- What data does the network collect from your device?
- For what purpose is the data collected?
- Does the network have sufficient security measures to keep the data they collect from you safe?
These, among others, are issues that you may need to check out first before logging into an airport Wi-Fi.
If you are looking for a safer and more reliable alternative to use the Internet on the go, then a WiFi travel hotspot can become the best solution for this purpose. It provides you with a speedy Internet connection in 100+ most traveled countries. The device works on the top local networks in every country that is covered. Keeping a lightweight and compact WiFi hotspot in your pocket, you can share a speedy Internet connection with up to 16 devices at a time. One of the best things about it is that you do not need to get in touch with connectivity providers every time you arrive in a new place. The switch between carriers happens seamlessly.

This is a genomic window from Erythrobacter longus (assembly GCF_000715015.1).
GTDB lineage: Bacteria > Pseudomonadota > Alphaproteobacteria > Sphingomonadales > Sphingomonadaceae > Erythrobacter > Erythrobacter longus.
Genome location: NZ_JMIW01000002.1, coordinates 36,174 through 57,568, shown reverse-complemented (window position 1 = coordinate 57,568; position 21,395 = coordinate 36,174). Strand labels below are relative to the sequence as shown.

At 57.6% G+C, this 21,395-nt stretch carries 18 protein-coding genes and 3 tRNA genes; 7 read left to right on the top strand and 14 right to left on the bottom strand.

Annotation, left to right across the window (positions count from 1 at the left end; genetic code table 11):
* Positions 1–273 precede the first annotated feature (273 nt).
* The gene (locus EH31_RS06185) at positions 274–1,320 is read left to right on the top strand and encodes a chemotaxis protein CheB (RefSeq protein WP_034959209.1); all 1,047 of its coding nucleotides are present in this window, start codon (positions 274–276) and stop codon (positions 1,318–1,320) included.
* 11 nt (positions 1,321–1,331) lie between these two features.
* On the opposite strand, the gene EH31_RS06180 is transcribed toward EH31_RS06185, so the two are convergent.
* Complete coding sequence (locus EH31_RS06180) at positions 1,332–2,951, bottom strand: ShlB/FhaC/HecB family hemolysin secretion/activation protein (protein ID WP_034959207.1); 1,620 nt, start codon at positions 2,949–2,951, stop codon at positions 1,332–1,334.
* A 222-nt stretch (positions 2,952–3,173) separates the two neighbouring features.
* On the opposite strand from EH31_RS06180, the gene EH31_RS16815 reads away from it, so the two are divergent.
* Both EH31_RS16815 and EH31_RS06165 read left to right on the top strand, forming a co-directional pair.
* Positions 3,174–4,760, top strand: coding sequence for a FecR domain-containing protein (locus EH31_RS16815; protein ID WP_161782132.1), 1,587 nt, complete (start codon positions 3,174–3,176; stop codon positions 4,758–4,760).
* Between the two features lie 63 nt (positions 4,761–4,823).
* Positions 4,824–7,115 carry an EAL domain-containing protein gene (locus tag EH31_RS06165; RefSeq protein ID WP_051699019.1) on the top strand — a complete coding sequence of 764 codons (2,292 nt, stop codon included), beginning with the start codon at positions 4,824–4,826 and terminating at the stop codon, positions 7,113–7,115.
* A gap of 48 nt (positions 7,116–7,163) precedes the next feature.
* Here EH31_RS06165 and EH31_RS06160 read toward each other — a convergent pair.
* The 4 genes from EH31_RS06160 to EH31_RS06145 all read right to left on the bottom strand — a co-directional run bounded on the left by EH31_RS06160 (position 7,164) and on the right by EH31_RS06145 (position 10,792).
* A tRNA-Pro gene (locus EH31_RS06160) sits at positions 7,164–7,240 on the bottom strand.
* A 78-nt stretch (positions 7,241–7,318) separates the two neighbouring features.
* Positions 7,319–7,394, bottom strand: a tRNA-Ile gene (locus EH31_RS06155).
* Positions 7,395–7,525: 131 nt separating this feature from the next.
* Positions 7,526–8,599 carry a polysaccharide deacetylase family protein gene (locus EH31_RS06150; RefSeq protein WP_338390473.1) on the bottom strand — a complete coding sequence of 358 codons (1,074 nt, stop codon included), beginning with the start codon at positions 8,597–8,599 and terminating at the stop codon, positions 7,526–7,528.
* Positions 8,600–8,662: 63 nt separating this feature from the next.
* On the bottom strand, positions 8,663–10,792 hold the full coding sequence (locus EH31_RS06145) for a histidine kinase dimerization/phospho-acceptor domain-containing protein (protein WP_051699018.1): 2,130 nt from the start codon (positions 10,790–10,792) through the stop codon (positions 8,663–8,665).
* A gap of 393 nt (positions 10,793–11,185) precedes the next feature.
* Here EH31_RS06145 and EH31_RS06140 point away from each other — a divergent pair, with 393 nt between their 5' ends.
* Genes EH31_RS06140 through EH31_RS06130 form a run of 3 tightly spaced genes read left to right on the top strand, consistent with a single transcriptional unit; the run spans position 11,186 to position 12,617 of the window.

Choosing international WiFi hotspot from Keepgo, you also can:
- Connect to your social media accounts or browse the web in 100+ popular travel destinations using speedy 4G data with no roaming fees.
- Use 1GB of prepaid data that never expired as long as you refill at least once a year.
- Refill the balance using a desktop/mobile web browser or set the Auto-Refill option to never run out of data.
Take Charge of Your Own Safety
How strong are your cybersecurity measures? Before logging into unverified hotspots in the airport, first ensure that your security updates are, well, up-to-date! Your browser and operating system need to be optimized for data security with a legitimate, strong security program.